Naomi Novik’s Temeraire series follows the dragon Temeraire and his captain, Will Laurence, on adventures around the world as they seek to further the cause of the British in their battle to hold out against Napoleon during his expansive wars. I’ve read the first three in a series that stretches to seven titles so far.
In His Majesty’s Dragon, Laurence, in his first career as a sea captain, captures a French ship that carries a dragon egg about to hatch. Dragons in this series imprint on the first human they see, and given their great value in the war, Laurence feels he has no choice but to give up the sea career he cherishes and enter a completely different and somewhat cloistered world, that of the dragon aviator. In Novik’s creation, dragons are like airplanes, with the largest, like Temeraire, carrying large crews into battle. The book follows Laurence as he follows his new life (to the consternation of his family and his intended bride) and builds a deep bond with Temeraire. The story culminates with an exciting air-sea battle to prevent a French land invasion of England.
One of the true joys in this series are the personalities of the dragons, particularly the intelligence of Temeraire. In the second book, Throne of Jade, Laurence and his crew must journey to China to prevent the emperor from reclaiming Temeraire, whose roots are in the Far East. In the third, Black Powder War, Temeraire and Laurence return from China across the Gobi desert, through the Ottoman Empire, and eventually become involved with the Prussian cause at the Battle of Jena and in a siege. Their transporting dragon eggs, and Iskierka, a fire-breather who eventually hatches is a delightfully bellicose character addition.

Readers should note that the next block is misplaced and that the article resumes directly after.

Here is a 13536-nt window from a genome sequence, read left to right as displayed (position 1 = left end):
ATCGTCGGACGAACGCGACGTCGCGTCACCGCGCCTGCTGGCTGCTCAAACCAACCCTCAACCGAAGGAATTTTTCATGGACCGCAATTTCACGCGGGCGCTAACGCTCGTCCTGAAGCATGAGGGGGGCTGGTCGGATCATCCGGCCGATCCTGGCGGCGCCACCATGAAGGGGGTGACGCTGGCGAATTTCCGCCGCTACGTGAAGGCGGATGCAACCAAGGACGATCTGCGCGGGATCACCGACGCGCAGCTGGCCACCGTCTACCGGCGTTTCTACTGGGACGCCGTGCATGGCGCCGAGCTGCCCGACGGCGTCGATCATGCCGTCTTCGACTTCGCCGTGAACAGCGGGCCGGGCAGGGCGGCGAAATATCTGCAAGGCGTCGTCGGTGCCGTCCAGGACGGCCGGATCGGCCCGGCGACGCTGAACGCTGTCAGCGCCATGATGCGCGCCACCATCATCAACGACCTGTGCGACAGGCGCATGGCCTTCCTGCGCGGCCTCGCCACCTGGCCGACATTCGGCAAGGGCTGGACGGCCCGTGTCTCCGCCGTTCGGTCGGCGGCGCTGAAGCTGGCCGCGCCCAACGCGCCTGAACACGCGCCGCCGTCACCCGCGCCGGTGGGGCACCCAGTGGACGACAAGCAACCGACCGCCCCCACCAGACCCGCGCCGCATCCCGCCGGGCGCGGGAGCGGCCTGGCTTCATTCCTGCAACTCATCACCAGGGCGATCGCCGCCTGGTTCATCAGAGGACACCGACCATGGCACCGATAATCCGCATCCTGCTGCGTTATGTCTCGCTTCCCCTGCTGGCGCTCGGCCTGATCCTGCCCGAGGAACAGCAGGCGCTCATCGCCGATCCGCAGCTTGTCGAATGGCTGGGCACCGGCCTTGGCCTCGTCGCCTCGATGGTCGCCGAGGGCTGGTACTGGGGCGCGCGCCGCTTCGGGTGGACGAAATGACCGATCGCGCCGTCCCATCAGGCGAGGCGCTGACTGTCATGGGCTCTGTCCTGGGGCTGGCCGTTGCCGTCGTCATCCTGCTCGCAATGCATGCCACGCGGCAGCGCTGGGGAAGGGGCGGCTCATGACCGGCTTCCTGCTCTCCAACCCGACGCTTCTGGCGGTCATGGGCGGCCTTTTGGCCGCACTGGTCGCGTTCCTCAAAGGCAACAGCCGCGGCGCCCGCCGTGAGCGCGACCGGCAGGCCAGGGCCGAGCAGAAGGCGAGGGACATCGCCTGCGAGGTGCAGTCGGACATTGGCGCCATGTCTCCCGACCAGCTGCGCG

Fun to certain readers, you might say, but appropriate for book groups? Resoundingly, yes! Outside of the addition of dragons, Novik’s depiction of the history and the social climate of the times is spot on. Laurence’s struggle to maintain an identity as a man and Temeraire’s growing awareness of the servitude into which his immensely intelligent kind are placed without their free will create situations that are eminently discussable. Military fans will enjoy the battles, but there are plenty of interesting characters and relationships to captivate those who aren’t especially fascinated by either war or history.